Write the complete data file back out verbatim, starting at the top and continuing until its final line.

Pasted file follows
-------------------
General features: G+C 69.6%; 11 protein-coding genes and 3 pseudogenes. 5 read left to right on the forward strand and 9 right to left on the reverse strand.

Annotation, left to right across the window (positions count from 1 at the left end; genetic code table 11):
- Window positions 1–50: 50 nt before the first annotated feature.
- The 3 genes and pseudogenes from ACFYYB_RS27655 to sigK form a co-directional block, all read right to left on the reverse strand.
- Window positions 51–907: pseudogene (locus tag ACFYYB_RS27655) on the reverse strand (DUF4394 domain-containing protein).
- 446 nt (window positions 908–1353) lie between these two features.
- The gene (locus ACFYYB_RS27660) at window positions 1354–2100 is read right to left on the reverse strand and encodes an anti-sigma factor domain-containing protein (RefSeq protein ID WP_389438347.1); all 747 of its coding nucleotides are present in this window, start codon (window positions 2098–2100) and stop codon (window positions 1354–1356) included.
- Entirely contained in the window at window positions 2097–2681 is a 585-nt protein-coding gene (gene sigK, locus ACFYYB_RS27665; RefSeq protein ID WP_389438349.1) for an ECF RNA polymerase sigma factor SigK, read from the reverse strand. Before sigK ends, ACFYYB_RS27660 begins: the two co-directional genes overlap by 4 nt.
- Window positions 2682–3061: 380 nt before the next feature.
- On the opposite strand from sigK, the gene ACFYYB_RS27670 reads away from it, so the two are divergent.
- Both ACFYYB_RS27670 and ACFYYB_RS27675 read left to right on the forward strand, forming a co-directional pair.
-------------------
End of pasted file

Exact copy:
General features: G+C 69.6%; 11 protein-coding genes and 3 pseudogenes. 5 read left to right on the forward strand and 9 right to left on the reverse strand.

Annotation, left to right across the window (positions count from 1 at the left end; genetic code table 11):
- Window positions 1–50: 50 nt before the first annotated feature.
- The 3 genes and pseudogenes from ACFYYB_RS27655 to sigK form a co-directional block, all read right to left on the reverse strand.
- Window positions 51–907: pseudogene (locus tag ACFYYB_RS27655) on the reverse strand (DUF4394 domain-containing protein).
- 446 nt (window positions 908–1353) lie between these two features.
- The gene (locus ACFYYB_RS27660) at window positions 1354–2100 is read right to left on the reverse strand and encodes an anti-sigma factor domain-containing protein (RefSeq protein ID WP_389438347.1); all 747 of its coding nucleotides are present in this window, start codon (window positions 2098–2100) and stop codon (window positions 1354–1356) included.
- Entirely contained in the window at window positions 2097–2681 is a 585-nt protein-coding gene (gene sigK, locus ACFYYB_RS27665; RefSeq protein ID WP_389438349.1) for an ECF RNA polymerase sigma factor SigK, read from the reverse strand. Before sigK ends, ACFYYB_RS27660 begins: the two co-directional genes overlap by 4 nt.
- Window positions 2682–3061: 380 nt before the next feature.
- On the opposite strand from sigK, the gene ACFYYB_RS27670 reads away from it, so the two are divergent.
- Both ACFYYB_RS27670 and ACFYYB_RS27675 read left to right on the forward strand, forming a co-directional pair.